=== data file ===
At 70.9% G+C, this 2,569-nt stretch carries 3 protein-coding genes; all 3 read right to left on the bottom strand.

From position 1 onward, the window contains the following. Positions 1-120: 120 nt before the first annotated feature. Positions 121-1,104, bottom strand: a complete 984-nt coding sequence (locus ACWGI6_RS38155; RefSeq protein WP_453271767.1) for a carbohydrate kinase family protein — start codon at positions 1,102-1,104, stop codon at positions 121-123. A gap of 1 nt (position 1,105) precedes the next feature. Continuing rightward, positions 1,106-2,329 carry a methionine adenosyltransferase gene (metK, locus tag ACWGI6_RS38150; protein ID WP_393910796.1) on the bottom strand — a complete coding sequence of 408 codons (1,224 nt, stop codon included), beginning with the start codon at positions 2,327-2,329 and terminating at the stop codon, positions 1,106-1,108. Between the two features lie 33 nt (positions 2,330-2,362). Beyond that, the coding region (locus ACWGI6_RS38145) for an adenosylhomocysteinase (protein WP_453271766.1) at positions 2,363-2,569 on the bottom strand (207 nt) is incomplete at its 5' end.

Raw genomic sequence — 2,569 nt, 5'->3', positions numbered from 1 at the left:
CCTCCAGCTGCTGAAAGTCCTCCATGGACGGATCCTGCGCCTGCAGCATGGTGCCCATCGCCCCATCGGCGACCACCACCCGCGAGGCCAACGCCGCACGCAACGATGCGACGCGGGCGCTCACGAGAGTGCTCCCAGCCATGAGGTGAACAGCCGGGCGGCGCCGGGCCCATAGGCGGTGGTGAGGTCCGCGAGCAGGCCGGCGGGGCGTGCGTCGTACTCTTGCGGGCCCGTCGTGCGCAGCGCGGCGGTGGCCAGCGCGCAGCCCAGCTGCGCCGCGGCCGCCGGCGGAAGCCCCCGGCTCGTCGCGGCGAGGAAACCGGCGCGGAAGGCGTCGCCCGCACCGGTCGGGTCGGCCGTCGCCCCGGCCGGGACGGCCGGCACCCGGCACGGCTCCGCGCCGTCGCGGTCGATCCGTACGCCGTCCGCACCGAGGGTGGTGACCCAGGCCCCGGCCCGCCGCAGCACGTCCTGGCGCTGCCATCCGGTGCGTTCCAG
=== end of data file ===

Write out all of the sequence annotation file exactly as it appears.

At 70.9% G+C, this 2,569-nt stretch carries 3 protein-coding genes; all 3 read right to left on the bottom strand.

From position 1 onward, the window contains the following. Positions 1-120: 120 nt before the first annotated feature. Positions 121-1,104, bottom strand: a complete 984-nt coding sequence (locus ACWGI6_RS38155; RefSeq protein WP_453271767.1) for a carbohydrate kinase family protein — start codon at positions 1,102-1,104, stop codon at positions 121-123. A gap of 1 nt (position 1,105) precedes the next feature. Continuing rightward, positions 1,106-2,329 carry a methionine adenosyltransferase gene (metK, locus tag ACWGI6_RS38150; protein ID WP_393910796.1) on the bottom strand — a complete coding sequence of 408 codons (1,224 nt, stop codon included), beginning with the start codon at positions 2,327-2,329 and terminating at the stop codon, positions 1,106-1,108. Between the two features lie 33 nt (positions 2,330-2,362). Beyond that, the coding region (locus ACWGI6_RS38145) for an adenosylhomocysteinase (protein WP_453271766.1) at positions 2,363-2,569 on the bottom strand (207 nt) is incomplete at its 5' end.

Raw genomic sequence — 2,569 nt, 5'->3', positions numbered from 1 at the left:
CCTCCAGCTGCTGAAAGTCCTCCATGGACGGATCCTGCGCCTGCAGCATGGTGCCCATCGCCCCATCGGCGACCACCACCCGCGAGGCCAACGCCGCACGCAACGATGCGACGCGGGCGCTCACGAGAGTGCTCCCAGCCATGAGGTGAACAGCCGGGCGGCGCCGGGCCCATAGGCGGTGGTGAGGTCCGCGAGCAGGCCGGCGGGGCGTGCGTCGTACTCTTGCGGGCCCGTCGTGCGCAGCGCGGCGGTGGCCAGCGCGCAGCCCAGCTGCGCCGCGGCCGCCGGCGGAAGCCCCCGGCTCGTCGCGGCGAGGAAACCGGCGCGGAAGGCGTCGCCCGCACCGGTCGGGTCGGCCGTCGCCCCGGCCGGGACGGCCGGCACCCGGCACGGCTCCGCGCCGTCGCGGTCGATCCGTACGCCGTCCGCACCGAGGGTGGTGACCCAGGCCCCGGCCCGCCGCAGCACGTCCTGGCGCTGCCATCCGGTGCGTTCCAG